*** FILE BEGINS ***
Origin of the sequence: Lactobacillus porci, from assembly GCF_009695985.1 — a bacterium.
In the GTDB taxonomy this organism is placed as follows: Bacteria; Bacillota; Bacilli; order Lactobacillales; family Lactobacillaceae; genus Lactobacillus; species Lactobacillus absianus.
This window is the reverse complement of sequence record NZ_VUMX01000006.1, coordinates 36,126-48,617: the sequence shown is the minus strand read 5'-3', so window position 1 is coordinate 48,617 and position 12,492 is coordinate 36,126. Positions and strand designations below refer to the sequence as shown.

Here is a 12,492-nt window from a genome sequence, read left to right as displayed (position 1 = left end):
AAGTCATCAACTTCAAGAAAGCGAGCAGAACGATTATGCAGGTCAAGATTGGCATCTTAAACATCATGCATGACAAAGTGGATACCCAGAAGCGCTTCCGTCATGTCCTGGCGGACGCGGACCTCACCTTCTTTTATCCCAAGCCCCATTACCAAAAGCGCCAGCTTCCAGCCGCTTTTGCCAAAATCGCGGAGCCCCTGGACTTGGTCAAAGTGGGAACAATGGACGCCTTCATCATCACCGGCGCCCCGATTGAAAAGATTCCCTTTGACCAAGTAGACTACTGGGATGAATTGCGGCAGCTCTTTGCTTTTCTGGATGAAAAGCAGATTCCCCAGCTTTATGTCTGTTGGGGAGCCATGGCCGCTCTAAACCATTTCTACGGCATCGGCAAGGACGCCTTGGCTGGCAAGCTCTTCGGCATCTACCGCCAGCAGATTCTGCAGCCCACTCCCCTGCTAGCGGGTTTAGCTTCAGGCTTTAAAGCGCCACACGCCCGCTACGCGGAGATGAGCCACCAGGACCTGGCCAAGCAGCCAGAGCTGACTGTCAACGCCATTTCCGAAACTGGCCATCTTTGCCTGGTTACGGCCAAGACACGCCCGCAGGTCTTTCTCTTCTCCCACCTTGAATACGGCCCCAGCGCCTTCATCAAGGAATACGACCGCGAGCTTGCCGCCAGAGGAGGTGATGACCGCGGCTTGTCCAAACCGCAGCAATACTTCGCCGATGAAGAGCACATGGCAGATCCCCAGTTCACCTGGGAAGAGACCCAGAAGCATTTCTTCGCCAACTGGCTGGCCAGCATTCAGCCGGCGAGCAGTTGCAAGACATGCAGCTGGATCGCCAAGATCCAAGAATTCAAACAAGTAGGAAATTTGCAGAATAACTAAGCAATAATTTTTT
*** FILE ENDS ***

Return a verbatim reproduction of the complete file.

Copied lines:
Origin of the sequence: Lactobacillus porci, from assembly GCF_009695985.1 — a bacterium.
In the GTDB taxonomy this organism is placed as follows: Bacteria; Bacillota; Bacilli; order Lactobacillales; family Lactobacillaceae; genus Lactobacillus; species Lactobacillus absianus.
This window is the reverse complement of sequence record NZ_VUMX01000006.1, coordinates 36,126-48,617: the sequence shown is the minus strand read 5'-3', so window position 1 is coordinate 48,617 and position 12,492 is coordinate 36,126. Positions and strand designations below refer to the sequence as shown.

Here is a 12,492-nt window from a genome sequence, read left to right as displayed (position 1 = left end):
AAGTCATCAACTTCAAGAAAGCGAGCAGAACGATTATGCAGGTCAAGATTGGCATCTTAAACATCATGCATGACAAAGTGGATACCCAGAAGCGCTTCCGTCATGTCCTGGCGGACGCGGACCTCACCTTCTTTTATCCCAAGCCCCATTACCAAAAGCGCCAGCTTCCAGCCGCTTTTGCCAAAATCGCGGAGCCCCTGGACTTGGTCAAAGTGGGAACAATGGACGCCTTCATCATCACCGGCGCCCCGATTGAAAAGATTCCCTTTGACCAAGTAGACTACTGGGATGAATTGCGGCAGCTCTTTGCTTTTCTGGATGAAAAGCAGATTCCCCAGCTTTATGTCTGTTGGGGAGCCATGGCCGCTCTAAACCATTTCTACGGCATCGGCAAGGACGCCTTGGCTGGCAAGCTCTTCGGCATCTACCGCCAGCAGATTCTGCAGCCCACTCCCCTGCTAGCGGGTTTAGCTTCAGGCTTTAAAGCGCCACACGCCCGCTACGCGGAGATGAGCCACCAGGACCTGGCCAAGCAGCCAGAGCTGACTGTCAACGCCATTTCCGAAACTGGCCATCTTTGCCTGGTTACGGCCAAGACACGCCCGCAGGTCTTTCTCTTCTCCCACCTTGAATACGGCCCCAGCGCCTTCATCAAGGAATACGACCGCGAGCTTGCCGCCAGAGGAGGTGATGACCGCGGCTTGTCCAAACCGCAGCAATACTTCGCCGATGAAGAGCACATGGCAGATCCCCAGTTCACCTGGGAAGAGACCCAGAAGCATTTCTTCGCCAACTGGCTGGCCAGCATTCAGCCGGCGAGCAGTTGCAAGACATGCAGCTGGATCGCCAAGATCCAAGAATTCAAACAAGTAGGAAATTTGCAGAATAACTAAGCAATAATTTTTT